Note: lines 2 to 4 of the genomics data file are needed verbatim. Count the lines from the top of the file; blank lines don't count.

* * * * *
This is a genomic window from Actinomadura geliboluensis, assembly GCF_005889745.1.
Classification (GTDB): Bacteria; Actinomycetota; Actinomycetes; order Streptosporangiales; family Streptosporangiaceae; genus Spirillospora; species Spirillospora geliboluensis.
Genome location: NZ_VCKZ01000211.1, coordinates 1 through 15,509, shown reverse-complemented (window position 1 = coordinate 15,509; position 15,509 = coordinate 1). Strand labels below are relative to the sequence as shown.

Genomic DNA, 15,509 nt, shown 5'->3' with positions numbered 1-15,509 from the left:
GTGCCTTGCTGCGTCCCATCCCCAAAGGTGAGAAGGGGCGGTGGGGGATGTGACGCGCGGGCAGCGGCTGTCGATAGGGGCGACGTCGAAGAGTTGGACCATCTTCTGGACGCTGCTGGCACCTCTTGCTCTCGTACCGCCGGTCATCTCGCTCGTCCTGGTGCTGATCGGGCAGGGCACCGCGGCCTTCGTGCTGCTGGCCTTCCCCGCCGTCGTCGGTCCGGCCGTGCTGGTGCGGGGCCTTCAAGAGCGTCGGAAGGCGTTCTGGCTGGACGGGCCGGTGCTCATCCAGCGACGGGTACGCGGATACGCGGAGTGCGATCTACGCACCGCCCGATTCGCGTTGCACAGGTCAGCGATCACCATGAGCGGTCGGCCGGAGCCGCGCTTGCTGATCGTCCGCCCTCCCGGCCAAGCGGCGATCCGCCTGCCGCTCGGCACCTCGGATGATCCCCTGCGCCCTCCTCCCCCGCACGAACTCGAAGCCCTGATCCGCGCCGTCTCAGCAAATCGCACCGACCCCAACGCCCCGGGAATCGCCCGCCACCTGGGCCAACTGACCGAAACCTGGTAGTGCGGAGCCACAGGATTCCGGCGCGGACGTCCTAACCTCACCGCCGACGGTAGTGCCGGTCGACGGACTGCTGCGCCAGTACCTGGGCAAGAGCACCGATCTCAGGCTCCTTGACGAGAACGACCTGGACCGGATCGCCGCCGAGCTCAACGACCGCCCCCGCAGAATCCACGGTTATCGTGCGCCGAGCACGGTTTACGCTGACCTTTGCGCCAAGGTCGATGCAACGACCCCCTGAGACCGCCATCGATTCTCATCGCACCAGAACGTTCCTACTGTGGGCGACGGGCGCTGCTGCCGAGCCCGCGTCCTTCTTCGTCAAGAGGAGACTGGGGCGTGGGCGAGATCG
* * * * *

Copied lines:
Classification (GTDB): Bacteria; Actinomycetota; Actinomycetes; order Streptosporangiales; family Streptosporangiaceae; genus Spirillospora; species Spirillospora geliboluensis.
Genome location: NZ_VCKZ01000211.1, coordinates 1 through 15,509, shown reverse-complemented (window position 1 = coordinate 15,509; position 15,509 = coordinate 1). Strand labels below are relative to the sequence as shown.

Genomic DNA, 15,509 nt, shown 5'->3' with positions numbered 1-15,509 from the left: